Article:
and medicare. they're going to get savings better known as cuts. a that budget also included tax cut that was paid for with an asterisk, meaning the ways and means committee and appropriations committee would have to figure out how to fill the $5.7 trillion hole. arithmetic requires you to recognize you can only fill the hole by either raising taxes or additional cuts. now we know that republicans are opposed to tax increases and the only real big ticket item left that could come anywhere close to filling that hole would be social security and medicare. the only thing on the table left to pay for that the c.b.c. budget does not include an ast risk or other budget gimmicks. our budget outlines a concrete plan that makes tough choices and presents credible options to achieve our budget reduction targets. the c.b.c. budget calls for revenue enhancements totaling $2.7 trillion over the next decade. our budget outline house the house ways and means committee and the senate finance committee can reach this number by highlighting several revenue options totaling $4.2 trillion that could be
side. you can reform the tax system and blame what you don't like on the other side. but i prefer doing things and blame it on the other side. thank you. >>> up next, the latest from republicans. president obama is anti-catholic, they say. never stops. this has to do with real estate, by the way. not religion. this is "hardball," the place for politics. >>> democrats are fighting back against another round of strict new voting restrictions. this time in ohio. u.s. congresswoman marsha fudge says the effort to cut down on early voting days and same-day registration to make voters show photo i.d.s is to suppress votes of african-americans and other minorities. we've seen it in state after state, in 36 states in all just this year. where republicans want to make it harder for minorities, students, and elderly people to vote especially in cities where people tend to be democrats. make it harder to cast ballots. simple, huh? and we'll be right back. >>> we're back. you can call it obama derangement system. the diplomatic edition. first the state department decided to move its embassy to the
the great benefits of this law. jon: that is how i feel every year when i compile my taxes. i've spent so much of my life dedicating time to satisfy a government requirement. >> that is right. there are continuing problems with it, there will be back in problems getting to the insurer. and we have some evidence with the original expectation, everyday people that sign up for private insurance for coverage under the affordable care act, seven out of eight would get a subsidy. what we have is the evidence through the middle of november and is compiled by "the wall street journal", it would indicate that those who signed up for private insurance in the state exchanges, 23% got a subsidy. and those that signed up from the federal exchange got less than 30% of a subsidy. the vast majority of people are going on and finding that their deductibles or higher, premiums are higher, putting more out of their own pocket to get the health care they are talking about. soon all of that information that is getting dumped into your health care dog. we will be talking about this. "the new york times" is spe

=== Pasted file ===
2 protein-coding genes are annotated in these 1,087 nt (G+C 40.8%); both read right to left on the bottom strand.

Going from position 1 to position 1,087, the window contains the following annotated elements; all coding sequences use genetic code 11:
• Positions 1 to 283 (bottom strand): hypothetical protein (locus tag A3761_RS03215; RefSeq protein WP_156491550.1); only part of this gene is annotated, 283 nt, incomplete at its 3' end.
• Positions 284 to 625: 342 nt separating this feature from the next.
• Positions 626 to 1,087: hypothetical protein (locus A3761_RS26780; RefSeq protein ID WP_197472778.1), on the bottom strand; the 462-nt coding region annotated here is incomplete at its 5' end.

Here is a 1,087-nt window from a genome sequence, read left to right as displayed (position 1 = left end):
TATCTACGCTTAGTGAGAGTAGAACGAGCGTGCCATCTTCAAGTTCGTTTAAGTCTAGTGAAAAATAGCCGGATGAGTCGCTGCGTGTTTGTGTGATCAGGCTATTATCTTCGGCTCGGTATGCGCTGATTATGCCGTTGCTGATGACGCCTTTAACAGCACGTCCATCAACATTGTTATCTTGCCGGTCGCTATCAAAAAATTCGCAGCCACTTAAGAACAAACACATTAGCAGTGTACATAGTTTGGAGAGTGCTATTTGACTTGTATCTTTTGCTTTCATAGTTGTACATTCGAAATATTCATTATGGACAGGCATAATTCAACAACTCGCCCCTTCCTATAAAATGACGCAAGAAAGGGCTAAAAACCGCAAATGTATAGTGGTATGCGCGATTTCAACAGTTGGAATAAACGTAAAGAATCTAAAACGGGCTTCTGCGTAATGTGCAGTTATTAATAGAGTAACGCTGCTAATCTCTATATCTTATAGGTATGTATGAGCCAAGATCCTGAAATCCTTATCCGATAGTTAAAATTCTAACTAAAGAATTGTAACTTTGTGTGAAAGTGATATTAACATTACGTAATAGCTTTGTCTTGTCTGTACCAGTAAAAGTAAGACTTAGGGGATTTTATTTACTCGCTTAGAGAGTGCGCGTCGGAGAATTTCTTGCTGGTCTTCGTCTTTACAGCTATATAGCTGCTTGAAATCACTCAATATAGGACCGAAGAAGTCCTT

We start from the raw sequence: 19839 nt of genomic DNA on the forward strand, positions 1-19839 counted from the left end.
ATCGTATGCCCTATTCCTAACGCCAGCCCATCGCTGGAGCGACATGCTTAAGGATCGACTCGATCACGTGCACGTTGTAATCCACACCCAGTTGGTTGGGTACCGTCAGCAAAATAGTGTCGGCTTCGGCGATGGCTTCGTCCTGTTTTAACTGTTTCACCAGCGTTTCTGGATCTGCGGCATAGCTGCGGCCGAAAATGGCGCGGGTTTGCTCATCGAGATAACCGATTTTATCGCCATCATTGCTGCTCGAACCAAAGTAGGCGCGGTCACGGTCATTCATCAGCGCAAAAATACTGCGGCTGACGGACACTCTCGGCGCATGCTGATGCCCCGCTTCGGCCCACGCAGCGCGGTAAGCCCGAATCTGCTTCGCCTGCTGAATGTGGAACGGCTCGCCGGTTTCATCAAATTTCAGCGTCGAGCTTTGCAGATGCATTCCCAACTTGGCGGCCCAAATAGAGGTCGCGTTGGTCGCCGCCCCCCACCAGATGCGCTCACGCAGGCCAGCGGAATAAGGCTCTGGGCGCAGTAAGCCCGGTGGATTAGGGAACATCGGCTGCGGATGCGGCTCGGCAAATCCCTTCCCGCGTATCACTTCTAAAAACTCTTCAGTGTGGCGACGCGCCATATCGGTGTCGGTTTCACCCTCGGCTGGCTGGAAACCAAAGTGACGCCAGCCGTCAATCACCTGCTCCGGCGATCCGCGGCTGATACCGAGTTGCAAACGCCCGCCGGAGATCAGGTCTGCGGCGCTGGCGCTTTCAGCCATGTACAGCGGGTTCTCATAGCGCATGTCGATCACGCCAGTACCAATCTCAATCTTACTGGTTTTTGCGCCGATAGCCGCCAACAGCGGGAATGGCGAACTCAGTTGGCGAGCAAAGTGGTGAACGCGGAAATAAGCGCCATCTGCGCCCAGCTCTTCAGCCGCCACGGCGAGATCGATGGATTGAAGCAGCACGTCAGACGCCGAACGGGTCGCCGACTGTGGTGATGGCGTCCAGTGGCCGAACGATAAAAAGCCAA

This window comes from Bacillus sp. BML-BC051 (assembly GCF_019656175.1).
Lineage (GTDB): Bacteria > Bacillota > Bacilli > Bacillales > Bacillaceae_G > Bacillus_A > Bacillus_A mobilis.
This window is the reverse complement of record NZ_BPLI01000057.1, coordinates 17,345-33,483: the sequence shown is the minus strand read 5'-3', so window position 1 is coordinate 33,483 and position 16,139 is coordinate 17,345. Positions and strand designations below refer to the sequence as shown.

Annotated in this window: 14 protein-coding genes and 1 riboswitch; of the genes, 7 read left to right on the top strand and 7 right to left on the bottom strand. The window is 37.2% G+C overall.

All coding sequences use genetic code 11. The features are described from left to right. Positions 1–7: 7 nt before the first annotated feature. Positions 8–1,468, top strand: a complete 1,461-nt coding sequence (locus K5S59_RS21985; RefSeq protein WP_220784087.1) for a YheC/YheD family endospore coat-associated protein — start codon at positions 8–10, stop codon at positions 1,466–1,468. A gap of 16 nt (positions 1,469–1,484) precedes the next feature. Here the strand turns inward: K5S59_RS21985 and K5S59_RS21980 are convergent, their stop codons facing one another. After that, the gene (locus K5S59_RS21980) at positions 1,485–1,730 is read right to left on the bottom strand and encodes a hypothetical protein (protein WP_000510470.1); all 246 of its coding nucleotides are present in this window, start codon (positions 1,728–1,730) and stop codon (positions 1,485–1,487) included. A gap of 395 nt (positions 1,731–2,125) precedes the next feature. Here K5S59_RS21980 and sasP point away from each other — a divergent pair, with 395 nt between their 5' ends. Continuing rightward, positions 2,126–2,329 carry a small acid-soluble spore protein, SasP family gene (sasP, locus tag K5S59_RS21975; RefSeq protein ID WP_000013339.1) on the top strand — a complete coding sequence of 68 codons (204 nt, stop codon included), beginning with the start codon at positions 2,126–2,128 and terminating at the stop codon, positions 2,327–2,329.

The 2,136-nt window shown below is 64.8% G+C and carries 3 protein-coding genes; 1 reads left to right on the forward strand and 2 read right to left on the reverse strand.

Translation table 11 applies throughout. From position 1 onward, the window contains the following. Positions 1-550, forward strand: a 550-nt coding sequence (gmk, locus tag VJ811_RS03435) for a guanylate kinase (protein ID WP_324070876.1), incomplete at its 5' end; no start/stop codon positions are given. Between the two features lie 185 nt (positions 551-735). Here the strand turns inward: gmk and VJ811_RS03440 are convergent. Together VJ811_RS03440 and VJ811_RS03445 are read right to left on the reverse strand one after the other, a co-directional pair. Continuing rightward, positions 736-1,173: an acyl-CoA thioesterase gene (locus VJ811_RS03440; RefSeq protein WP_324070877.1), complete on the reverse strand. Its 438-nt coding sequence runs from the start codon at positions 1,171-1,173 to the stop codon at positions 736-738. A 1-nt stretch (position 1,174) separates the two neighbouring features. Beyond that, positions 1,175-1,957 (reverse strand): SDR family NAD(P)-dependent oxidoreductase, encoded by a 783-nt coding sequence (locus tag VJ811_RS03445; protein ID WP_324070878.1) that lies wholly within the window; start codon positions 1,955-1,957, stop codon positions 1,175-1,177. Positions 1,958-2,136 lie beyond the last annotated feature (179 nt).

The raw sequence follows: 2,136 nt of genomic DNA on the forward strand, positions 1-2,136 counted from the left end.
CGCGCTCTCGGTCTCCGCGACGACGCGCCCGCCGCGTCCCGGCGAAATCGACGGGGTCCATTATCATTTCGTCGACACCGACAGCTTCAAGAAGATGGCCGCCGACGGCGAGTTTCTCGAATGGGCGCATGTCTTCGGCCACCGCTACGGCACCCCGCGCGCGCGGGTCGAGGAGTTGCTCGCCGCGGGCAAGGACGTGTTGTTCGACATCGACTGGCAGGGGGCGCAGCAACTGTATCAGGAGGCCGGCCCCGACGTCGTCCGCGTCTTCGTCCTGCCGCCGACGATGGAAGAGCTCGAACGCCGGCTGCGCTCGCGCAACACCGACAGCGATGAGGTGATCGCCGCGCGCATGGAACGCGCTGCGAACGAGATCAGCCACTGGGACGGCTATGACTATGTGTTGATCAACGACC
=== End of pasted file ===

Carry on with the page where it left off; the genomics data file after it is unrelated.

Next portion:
of outstanding issues. we talked about unemployment insurance. we got over 50 tax extenders that will expire this year. they're important to number of important industries and costs to the economy. >> one of the big issues you talked about, extending those emergency unemployment insurance benefits. democrats are arguing about that on the house floor. republicans say these are emergency measures. democrats say that, look, economy is still in trouble. we still need to extend the emergency unemployment benefits. on january 1st, the maximum unenemployment benefit goes from 73 weeks, to a maximum of 26 weeks. house speaker john boehner says president obama has proposal to extend those benefits. back to you. adam: rich edson, thank you very much. >> factory workers and labor organizers. raising, to raise a federal minimum wage. >> few moments ago the demonstrators lift the scene. look at video. reported just a short time ago. at one point, things got very tense. some demonstrators tried to force their way into the restaurant. restaurant hired a security guard. and apparent the demonstrators decide